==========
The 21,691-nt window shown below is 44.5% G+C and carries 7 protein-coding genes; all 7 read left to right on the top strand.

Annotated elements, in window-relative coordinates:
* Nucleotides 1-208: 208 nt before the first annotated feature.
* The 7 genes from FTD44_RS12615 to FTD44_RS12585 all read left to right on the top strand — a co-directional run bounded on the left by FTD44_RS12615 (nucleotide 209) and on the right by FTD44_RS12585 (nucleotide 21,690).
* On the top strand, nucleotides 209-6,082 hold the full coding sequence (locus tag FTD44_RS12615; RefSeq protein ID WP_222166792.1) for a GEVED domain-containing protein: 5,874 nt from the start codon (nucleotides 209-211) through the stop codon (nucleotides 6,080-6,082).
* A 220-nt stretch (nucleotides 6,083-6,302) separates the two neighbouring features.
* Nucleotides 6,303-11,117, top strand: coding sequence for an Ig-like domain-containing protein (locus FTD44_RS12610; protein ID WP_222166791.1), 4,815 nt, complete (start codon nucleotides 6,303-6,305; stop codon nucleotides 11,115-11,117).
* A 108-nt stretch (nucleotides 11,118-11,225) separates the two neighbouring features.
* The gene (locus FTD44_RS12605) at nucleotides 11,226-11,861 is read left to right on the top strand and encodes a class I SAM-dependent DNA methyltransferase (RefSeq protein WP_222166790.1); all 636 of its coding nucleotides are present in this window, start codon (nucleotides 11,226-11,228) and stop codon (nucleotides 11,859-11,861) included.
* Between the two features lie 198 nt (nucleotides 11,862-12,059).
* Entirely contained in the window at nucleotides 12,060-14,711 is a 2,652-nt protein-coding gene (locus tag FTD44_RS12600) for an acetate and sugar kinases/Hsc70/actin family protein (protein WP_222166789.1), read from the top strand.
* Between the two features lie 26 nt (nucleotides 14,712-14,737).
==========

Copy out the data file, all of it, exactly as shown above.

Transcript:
The 21,691-nt window shown below is 44.5% G+C and carries 7 protein-coding genes; all 7 read left to right on the top strand.

Annotated elements, in window-relative coordinates:
* Nucleotides 1-208: 208 nt before the first annotated feature.
* The 7 genes from FTD44_RS12615 to FTD44_RS12585 all read left to right on the top strand — a co-directional run bounded on the left by FTD44_RS12615 (nucleotide 209) and on the right by FTD44_RS12585 (nucleotide 21,690).
* On the top strand, nucleotides 209-6,082 hold the full coding sequence (locus tag FTD44_RS12615; RefSeq protein ID WP_222166792.1) for a GEVED domain-containing protein: 5,874 nt from the start codon (nucleotides 209-211) through the stop codon (nucleotides 6,080-6,082).
* A 220-nt stretch (nucleotides 6,083-6,302) separates the two neighbouring features.
* Nucleotides 6,303-11,117, top strand: coding sequence for an Ig-like domain-containing protein (locus FTD44_RS12610; protein ID WP_222166791.1), 4,815 nt, complete (start codon nucleotides 6,303-6,305; stop codon nucleotides 11,115-11,117).
* A 108-nt stretch (nucleotides 11,118-11,225) separates the two neighbouring features.
* The gene (locus FTD44_RS12605) at nucleotides 11,226-11,861 is read left to right on the top strand and encodes a class I SAM-dependent DNA methyltransferase (RefSeq protein WP_222166790.1); all 636 of its coding nucleotides are present in this window, start codon (nucleotides 11,226-11,228) and stop codon (nucleotides 11,859-11,861) included.
* Between the two features lie 198 nt (nucleotides 11,862-12,059).
* Entirely contained in the window at nucleotides 12,060-14,711 is a 2,652-nt protein-coding gene (locus tag FTD44_RS12600) for an acetate and sugar kinases/Hsc70/actin family protein (protein WP_222166789.1), read from the top strand.
* Between the two features lie 26 nt (nucleotides 14,712-14,737).